My virtual pacer/coach/moral support, John Logar asked me today if I had blogged recently, and clearly I have not. So as I sit here eating my peanut butter on whole wheat (yummm), I'm trying to put some thoughts together. Work has been crazy and my better half has been out of town on business a lot recently, so in addition to work and training, I've had to minister to our dogs as well. It renews my respect for single parents. Hey, our dogs are like our kids, right?
Last week was a cycle down week, for which I was grateful. The previous week I did 24/10 back-to-back, and even though I felt strong both days, I was ready for some much needed recovery time. I've become a believer in the recoveries, unlike during my marathon training when I pretty much just keep going. Maybe recovery weeks are helpful for marathons too. Ya think?
This week is scheduled to be a high mileage week, with a 31 miler on the weekend. I have to tweak that a little, because we are all going to be in Pittsburgh for my daughter Hillary's graduation from Pitt Law. I cannot believe it's been 3 years. She's such a great kid, and I know she's chomping at the bit to get on with her career. At any rate, back to the tweaking of the schedule. I'm doing the 31 miler on Monday and then another 24/10 back-to-back the following weekend. That's going to total 81 for the week, but only because I'm doing that 31 on Monday and not Saturday or Sunday. It's all time on our feet anyway.
We have had a lot of rain the past week and a half, or so. Last weekend the trails in Otter Creek were full of water again. It was like running in a stream in many places. My concern now is being able to get across Otter Creek itself. On any runs longer than 20, I have to cross OC three times. The first crossing is fairly benign, but the next two are scary, potentially (or maybe actually) dangerous when the water is high. Plan B is to make the first crossing and then run up Possession Camp Trail to the Eastern ridge of the Otter Creek Wilderness, then back down the Green Mountain Trail and pick up the main Otter Creek Trail, all of which are on the East side of Otter Creek (thereby passing the 2nd and 3rd fords). Two benefits to the new route: 1. from a safety standpoint, I don't have to risk dicey river crossings; and 2. from a mental health standpoint, I'll see some new country. I'm getting really stale running the same trails every weekend.
Last Sunday I was wrapping up my 10 miler and saw another trail runner. Doug Williams is from Elkins and he and I used to run a together lot. Back in the early '80's we used to talk about doing the Western States 100, but neither of us ever got there. We've done marathons and many shorter races together. Doug is a great runner and my claim to fame was beating him out in the last half mile of the Marine Corps Marathon one year. That happend only once, and will probably never happen again. We ran the last 3 or 4 miles together, back to the trail head. It was really good talking with him. Even though Elkins is a very small town, our paths never seem to cross. Doug was the Women's Cross Country coach at Davis & Elkins College, and he coached Logar's wife, Jodie (Park) Logar. Jodie is a very talented runner in her own right. I believe I made reference to her in one of my earlier blogs.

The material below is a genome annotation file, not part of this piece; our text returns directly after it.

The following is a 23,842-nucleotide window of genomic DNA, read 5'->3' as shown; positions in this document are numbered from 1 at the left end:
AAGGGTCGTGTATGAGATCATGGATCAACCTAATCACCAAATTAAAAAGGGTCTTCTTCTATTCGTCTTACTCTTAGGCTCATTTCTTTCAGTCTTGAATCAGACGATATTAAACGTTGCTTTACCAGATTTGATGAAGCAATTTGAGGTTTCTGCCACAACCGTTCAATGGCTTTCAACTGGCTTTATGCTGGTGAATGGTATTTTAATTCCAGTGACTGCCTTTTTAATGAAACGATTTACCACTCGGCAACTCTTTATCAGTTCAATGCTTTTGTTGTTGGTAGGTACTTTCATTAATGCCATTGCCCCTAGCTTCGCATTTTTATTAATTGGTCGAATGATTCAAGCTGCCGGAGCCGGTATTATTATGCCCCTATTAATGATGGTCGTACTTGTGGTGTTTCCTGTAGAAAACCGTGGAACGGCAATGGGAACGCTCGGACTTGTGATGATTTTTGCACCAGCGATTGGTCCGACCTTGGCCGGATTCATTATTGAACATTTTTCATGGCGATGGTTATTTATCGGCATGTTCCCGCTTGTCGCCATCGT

I talked with my Wasatch buddy, Mark Robbins, yesterday. He turned me on to some new nutrition that looks very interesting. Check out First Endurance's website. Their product (EFS Liquid Shot) makes a lot of sense. No geling agents, so it gets into the bloodstream much faster. Designed for & by endurance athletes to be nutritionally balanced with carbs, amino acids, lytes, etc. It's a little pricey, about $6 a pop, but 400 cals and you can mix it into your water bottles and use it over time, which I suppose effectively reduces the price per serving. Mark is doing well in the early stages of his training for the Wasatch 100. He says they still can't get into the high country, but the snow is beginning to go. Salt Lake must be a pretty neat town. Big running/biking community, and you can just step out your door and hit any number of awsome trails.
My training is going well. I'm feeling stronger with faster recovery from my long runs. I'm doing hard climb repeats once a week, and although I sometimes feel like I'm gonna blow a lung, it's really been helpful. I still won't let myself walk on those steep climbs. My weight seems to have settled in between 155 and 157. I know everyone thinks I'm too thin, but I feel strong and eat like a horse. My BMI remains in the normal range. Adam Cassseday says climbs are like hidden speedwork. I don't like speedwork, but I think Adam is right. Wish Adam luck this weekend. He's running Massanutten Mountain 100 on Saturday. Adam is another of my "moral support team." I need all the help I can get, but I am beginning to feel better about myself, and most of the time I seem to be gaining confidence.
To everyone out there who offers me advice, provides support, and otherwise is helpful, I want to say a monster "Thank You!"
Oh, by the way: I have manged 8 days of trail runs with only one fall. Knock on wood!!! Maybe I'm beginning to get the hang of this.